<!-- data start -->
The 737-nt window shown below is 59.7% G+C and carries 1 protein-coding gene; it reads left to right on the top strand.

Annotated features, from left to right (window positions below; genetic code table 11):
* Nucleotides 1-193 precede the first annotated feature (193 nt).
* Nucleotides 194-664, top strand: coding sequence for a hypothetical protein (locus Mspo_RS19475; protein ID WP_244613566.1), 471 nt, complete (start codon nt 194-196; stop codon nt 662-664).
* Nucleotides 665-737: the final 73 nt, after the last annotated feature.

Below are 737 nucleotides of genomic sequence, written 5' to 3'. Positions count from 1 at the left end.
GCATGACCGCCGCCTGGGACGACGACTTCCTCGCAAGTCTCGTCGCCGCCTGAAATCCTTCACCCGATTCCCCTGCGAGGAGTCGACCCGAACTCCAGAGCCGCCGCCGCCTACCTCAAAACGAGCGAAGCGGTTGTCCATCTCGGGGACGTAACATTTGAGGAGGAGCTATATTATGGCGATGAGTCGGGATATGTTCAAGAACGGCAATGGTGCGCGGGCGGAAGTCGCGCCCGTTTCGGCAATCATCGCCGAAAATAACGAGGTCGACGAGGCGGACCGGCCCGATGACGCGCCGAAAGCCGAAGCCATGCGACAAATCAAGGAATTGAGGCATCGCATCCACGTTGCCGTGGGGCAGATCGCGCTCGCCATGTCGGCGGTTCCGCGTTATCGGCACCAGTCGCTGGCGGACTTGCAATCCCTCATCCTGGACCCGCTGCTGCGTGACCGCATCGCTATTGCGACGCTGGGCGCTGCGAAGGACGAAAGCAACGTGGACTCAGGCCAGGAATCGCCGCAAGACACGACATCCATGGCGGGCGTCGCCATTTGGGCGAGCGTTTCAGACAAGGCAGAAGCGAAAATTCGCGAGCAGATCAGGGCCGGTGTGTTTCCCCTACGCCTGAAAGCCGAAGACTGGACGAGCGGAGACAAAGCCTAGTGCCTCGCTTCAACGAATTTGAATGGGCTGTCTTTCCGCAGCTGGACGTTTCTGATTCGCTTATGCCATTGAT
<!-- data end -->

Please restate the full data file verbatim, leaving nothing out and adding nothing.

The 737-nt window shown below is 59.7% G+C and carries 1 protein-coding gene; it reads left to right on the top strand.

Annotated features, from left to right (window positions below; genetic code table 11):
* Nucleotides 1-193 precede the first annotated feature (193 nt).
* Nucleotides 194-664, top strand: coding sequence for a hypothetical protein (locus Mspo_RS19475; protein ID WP_244613566.1), 471 nt, complete (start codon nt 194-196; stop codon nt 662-664).
* Nucleotides 665-737: the final 73 nt, after the last annotated feature.

Below are 737 nucleotides of genomic sequence, written 5' to 3'. Positions count from 1 at the left end.
GCATGACCGCCGCCTGGGACGACGACTTCCTCGCAAGTCTCGTCGCCGCCTGAAATCCTTCACCCGATTCCCCTGCGAGGAGTCGACCCGAACTCCAGAGCCGCCGCCGCCTACCTCAAAACGAGCGAAGCGGTTGTCCATCTCGGGGACGTAACATTTGAGGAGGAGCTATATTATGGCGATGAGTCGGGATATGTTCAAGAACGGCAATGGTGCGCGGGCGGAAGTCGCGCCCGTTTCGGCAATCATCGCCGAAAATAACGAGGTCGACGAGGCGGACCGGCCCGATGACGCGCCGAAAGCCGAAGCCATGCGACAAATCAAGGAATTGAGGCATCGCATCCACGTTGCCGTGGGGCAGATCGCGCTCGCCATGTCGGCGGTTCCGCGTTATCGGCACCAGTCGCTGGCGGACTTGCAATCCCTCATCCTGGACCCGCTGCTGCGTGACCGCATCGCTATTGCGACGCTGGGCGCTGCGAAGGACGAAAGCAACGTGGACTCAGGCCAGGAATCGCCGCAAGACACGACATCCATGGCGGGCGTCGCCATTTGGGCGAGCGTTTCAGACAAGGCAGAAGCGAAAATTCGCGAGCAGATCAGGGCCGGTGTGTTTCCCCTACGCCTGAAAGCCGAAGACTGGACGAGCGGAGACAAAGCCTAGTGCCTCGCTTCAACGAATTTGAATGGGCTGTCTTTCCGCAGCTGGACGTTTCTGATTCGCTTATGCCATTGAT